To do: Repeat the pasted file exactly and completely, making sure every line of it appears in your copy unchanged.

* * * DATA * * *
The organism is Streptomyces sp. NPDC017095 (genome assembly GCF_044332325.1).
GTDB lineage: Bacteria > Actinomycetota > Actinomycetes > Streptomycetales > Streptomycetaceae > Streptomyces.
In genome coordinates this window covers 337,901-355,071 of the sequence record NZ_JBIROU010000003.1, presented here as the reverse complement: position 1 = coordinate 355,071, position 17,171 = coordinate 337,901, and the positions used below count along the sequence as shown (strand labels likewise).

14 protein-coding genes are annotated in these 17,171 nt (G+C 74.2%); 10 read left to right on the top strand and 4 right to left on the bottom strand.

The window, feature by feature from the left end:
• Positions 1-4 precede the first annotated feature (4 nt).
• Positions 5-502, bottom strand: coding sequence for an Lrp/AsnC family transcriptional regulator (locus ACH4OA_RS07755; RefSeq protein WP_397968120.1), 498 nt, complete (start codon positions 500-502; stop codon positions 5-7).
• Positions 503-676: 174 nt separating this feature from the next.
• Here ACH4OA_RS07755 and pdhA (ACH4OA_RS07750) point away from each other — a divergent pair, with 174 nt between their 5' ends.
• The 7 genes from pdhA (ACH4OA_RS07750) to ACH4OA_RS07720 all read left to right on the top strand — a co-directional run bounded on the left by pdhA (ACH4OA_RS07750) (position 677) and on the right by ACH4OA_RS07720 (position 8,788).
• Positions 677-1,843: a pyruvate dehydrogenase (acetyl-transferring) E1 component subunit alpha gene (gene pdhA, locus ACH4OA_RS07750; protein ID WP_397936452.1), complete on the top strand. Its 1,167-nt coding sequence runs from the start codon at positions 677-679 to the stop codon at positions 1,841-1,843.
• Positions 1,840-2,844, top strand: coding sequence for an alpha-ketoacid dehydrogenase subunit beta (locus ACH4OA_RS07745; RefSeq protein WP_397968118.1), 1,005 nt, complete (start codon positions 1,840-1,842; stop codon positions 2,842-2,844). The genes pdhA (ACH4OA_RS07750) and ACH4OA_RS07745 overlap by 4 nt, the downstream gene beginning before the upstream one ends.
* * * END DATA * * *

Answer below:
The organism is Streptomyces sp. NPDC017095 (genome assembly GCF_044332325.1).
GTDB lineage: Bacteria > Actinomycetota > Actinomycetes > Streptomycetales > Streptomycetaceae > Streptomyces.
In genome coordinates this window covers 337,901-355,071 of the sequence record NZ_JBIROU010000003.1, presented here as the reverse complement: position 1 = coordinate 355,071, position 17,171 = coordinate 337,901, and the positions used below count along the sequence as shown (strand labels likewise).

14 protein-coding genes are annotated in these 17,171 nt (G+C 74.2%); 10 read left to right on the top strand and 4 right to left on the bottom strand.

The window, feature by feature from the left end:
• Positions 1-4 precede the first annotated feature (4 nt).
• Positions 5-502, bottom strand: coding sequence for an Lrp/AsnC family transcriptional regulator (locus ACH4OA_RS07755; RefSeq protein WP_397968120.1), 498 nt, complete (start codon positions 500-502; stop codon positions 5-7).
• Positions 503-676: 174 nt separating this feature from the next.
• Here ACH4OA_RS07755 and pdhA (ACH4OA_RS07750) point away from each other — a divergent pair, with 174 nt between their 5' ends.
• The 7 genes from pdhA (ACH4OA_RS07750) to ACH4OA_RS07720 all read left to right on the top strand — a co-directional run bounded on the left by pdhA (ACH4OA_RS07750) (position 677) and on the right by ACH4OA_RS07720 (position 8,788).
• Positions 677-1,843: a pyruvate dehydrogenase (acetyl-transferring) E1 component subunit alpha gene (gene pdhA, locus ACH4OA_RS07750; protein ID WP_397936452.1), complete on the top strand. Its 1,167-nt coding sequence runs from the start codon at positions 677-679 to the stop codon at positions 1,841-1,843.
• Positions 1,840-2,844, top strand: coding sequence for an alpha-ketoacid dehydrogenase subunit beta (locus ACH4OA_RS07745; RefSeq protein WP_397968118.1), 1,005 nt, complete (start codon positions 1,840-1,842; stop codon positions 2,842-2,844). The genes pdhA (ACH4OA_RS07750) and ACH4OA_RS07745 overlap by 4 nt, the downstream gene beginning before the upstream one ends.